Member blog: A game changing Irish orchestra

Making Music member group the Irish Video Game Orchestra (IVGO) is being recognised for its innovative work in the community

This year the IVGO was a finalist in the Europe-wide Amateo Award, which recognises an outstanding arts project that adds value for its community. The IVGO brings the music of video games into local performance spaces – set up in 2015, it has rapidly grown into a group of over 40 adult musicians. The group is based in Belfast in Northern Ireland and aims to bridge community divides by encouraging cross-community membership.

“We are inclusive – we don’t care where you come from, we don’t care what you believe, we just care that you want to make music.”
– David Bennington, Assistant Conductor

The orchestra plays the scores from well-loved, classic games such as Super Mario, Civilisation, The Legend of Zelda and Final Fantasy. Some of the musicians are gamers but not all – and it’s not a prerequisite to joining. All ages and musical abilities are welcome and the musicians come with a variety of daytime occupations, from programmers and teachers to journalists and retirees. The orchestra provides a safe space for players to learn and improve their skills.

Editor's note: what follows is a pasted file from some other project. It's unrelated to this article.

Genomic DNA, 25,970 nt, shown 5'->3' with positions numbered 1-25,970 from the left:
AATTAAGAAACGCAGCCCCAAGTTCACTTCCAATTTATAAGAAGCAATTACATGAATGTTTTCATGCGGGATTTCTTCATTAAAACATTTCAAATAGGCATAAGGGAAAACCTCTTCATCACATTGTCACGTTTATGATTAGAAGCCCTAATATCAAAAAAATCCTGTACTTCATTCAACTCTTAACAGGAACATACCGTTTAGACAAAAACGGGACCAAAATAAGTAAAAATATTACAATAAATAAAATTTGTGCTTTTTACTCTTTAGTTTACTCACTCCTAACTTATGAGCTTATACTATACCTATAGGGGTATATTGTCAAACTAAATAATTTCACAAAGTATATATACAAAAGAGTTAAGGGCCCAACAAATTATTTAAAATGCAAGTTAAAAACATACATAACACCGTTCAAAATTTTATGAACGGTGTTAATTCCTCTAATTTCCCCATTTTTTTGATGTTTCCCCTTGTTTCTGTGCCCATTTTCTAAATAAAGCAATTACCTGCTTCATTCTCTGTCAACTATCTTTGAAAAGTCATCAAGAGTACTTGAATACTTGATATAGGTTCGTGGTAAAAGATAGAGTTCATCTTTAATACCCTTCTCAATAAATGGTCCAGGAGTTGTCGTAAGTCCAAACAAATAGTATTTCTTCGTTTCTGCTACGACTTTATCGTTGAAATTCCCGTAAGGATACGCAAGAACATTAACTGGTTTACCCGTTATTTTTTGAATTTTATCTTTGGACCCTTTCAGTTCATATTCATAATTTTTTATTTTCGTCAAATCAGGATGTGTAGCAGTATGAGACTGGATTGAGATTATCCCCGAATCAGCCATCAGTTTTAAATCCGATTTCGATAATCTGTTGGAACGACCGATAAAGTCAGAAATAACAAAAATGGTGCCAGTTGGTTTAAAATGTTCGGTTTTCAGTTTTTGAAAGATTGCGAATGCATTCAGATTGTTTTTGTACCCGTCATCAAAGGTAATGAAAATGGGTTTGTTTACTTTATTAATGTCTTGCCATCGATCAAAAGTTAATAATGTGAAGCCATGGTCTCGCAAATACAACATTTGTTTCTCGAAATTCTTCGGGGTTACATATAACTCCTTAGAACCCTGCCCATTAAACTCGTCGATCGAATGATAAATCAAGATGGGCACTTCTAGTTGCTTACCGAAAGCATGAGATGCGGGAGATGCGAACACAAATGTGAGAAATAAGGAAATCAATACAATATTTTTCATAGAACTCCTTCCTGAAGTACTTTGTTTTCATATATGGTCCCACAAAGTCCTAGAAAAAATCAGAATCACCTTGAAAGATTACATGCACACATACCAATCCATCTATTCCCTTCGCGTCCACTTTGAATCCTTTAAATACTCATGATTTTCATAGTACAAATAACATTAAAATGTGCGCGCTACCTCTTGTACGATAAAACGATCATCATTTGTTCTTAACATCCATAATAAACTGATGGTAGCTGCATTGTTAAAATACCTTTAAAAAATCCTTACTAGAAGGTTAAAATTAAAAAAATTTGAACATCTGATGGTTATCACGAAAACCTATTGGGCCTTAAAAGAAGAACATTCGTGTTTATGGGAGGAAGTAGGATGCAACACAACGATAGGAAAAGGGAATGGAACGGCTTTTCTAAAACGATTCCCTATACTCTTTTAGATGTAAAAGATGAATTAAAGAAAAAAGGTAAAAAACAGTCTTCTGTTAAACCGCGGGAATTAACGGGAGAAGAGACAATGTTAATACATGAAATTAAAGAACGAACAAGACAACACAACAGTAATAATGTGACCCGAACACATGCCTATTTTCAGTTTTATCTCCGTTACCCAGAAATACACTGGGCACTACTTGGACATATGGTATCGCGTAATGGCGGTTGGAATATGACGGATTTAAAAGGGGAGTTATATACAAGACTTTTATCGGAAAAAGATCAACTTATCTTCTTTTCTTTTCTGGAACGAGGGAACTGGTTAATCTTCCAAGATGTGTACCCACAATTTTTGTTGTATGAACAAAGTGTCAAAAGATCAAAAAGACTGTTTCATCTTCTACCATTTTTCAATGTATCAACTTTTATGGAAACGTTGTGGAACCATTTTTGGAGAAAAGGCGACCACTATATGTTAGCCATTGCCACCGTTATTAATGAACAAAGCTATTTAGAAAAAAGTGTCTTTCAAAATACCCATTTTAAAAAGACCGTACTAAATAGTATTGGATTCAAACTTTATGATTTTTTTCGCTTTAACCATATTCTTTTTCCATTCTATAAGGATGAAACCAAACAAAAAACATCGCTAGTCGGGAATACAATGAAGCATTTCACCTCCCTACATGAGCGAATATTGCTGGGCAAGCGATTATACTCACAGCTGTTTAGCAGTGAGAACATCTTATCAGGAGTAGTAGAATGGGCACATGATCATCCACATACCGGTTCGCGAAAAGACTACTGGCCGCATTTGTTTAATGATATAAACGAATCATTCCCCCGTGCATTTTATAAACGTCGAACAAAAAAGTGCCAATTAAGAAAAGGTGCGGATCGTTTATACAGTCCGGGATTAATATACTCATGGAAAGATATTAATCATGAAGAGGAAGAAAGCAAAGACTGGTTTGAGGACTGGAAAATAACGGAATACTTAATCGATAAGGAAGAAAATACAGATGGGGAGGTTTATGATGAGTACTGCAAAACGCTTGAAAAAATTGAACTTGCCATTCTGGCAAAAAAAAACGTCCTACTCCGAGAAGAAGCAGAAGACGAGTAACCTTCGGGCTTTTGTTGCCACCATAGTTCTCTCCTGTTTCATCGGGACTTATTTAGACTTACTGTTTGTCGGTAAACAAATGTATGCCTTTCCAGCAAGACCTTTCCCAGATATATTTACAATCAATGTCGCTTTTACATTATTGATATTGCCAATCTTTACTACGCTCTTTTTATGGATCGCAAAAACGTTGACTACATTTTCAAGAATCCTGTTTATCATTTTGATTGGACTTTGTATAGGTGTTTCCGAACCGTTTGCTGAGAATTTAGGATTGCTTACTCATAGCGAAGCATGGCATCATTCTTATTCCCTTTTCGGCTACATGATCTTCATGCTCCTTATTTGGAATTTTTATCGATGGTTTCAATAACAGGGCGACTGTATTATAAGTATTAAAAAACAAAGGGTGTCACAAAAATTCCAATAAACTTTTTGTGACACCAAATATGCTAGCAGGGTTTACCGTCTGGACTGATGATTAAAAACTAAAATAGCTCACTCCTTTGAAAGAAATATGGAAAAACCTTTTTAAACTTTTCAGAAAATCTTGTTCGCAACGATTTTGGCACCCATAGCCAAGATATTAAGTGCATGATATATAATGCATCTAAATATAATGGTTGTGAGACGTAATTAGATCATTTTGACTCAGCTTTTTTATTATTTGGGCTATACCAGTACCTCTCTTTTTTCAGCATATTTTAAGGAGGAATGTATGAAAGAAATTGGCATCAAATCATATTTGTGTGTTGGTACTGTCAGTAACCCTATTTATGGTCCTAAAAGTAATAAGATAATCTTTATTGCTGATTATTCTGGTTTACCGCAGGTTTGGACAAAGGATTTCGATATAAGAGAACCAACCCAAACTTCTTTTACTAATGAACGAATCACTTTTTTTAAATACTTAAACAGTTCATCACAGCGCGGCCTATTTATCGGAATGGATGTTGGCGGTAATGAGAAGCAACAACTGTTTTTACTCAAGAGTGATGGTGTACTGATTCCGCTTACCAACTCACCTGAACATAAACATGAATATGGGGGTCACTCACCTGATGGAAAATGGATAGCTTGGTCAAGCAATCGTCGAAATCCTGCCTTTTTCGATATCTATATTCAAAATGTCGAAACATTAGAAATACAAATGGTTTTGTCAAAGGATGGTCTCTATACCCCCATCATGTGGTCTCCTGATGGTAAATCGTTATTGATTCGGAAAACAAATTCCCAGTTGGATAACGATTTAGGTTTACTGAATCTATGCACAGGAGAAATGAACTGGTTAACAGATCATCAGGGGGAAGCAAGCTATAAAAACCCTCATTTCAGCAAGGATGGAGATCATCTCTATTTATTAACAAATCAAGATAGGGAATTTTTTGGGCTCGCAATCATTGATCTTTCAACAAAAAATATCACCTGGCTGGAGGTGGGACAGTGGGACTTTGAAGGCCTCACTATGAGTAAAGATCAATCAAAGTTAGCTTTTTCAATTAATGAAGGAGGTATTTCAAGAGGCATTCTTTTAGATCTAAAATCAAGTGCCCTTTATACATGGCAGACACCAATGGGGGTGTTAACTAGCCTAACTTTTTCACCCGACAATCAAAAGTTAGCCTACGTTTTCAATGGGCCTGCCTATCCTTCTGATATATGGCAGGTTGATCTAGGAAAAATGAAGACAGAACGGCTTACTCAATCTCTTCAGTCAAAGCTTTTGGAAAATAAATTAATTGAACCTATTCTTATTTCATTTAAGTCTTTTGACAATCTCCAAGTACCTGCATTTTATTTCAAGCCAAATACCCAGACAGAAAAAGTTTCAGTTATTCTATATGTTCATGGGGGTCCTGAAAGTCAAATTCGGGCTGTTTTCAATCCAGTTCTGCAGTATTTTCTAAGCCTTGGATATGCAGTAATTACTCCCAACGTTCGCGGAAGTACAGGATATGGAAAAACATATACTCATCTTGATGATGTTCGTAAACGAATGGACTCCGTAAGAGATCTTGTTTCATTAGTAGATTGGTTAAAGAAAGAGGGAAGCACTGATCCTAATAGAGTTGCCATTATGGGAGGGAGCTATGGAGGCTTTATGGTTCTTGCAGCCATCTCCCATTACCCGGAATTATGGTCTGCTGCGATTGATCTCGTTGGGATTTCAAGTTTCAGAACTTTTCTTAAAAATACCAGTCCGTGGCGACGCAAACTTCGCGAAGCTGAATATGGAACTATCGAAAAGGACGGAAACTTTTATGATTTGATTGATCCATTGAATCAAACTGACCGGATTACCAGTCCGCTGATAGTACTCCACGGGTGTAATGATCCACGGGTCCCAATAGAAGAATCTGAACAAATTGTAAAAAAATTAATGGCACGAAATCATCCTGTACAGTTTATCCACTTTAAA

But the orchestra isn’t just about developing the players – it’s about the audience members too.

“It introduces kids to the orchestra in a really engaging way and it’s really rewarding to see their reactions when we play music from a favourite game of theirs.”
– Sorcha Carlin, Assistant Musical Director of the IVGO

Amateo is the European Network for Active Participation in Cultural Activities, made up of 45 member organisations from 19 countries. Amateo aims to empower individuals to freely express themselves, and promotes cultural cohesion, social inclusion and active citizenship. The Amateo Award recognises projects that encompass these values.

The Amateo jury loved the way the IVGO combined orchestral performance and games culture in an innovative way, engaging young people. The work bridging communities in Belfast, a divided city in the past, was also felt to be very valuable, especially with Brexit on the horizon.

Find out more about the Awards on the Amateo website.

Read about the rewards of getting your group out of its comfort zone by touring or entering award schemes

Discover and listen to the Irish Video Game Orchestra on their website, or follow them on Twitter, Instagram or Facebook.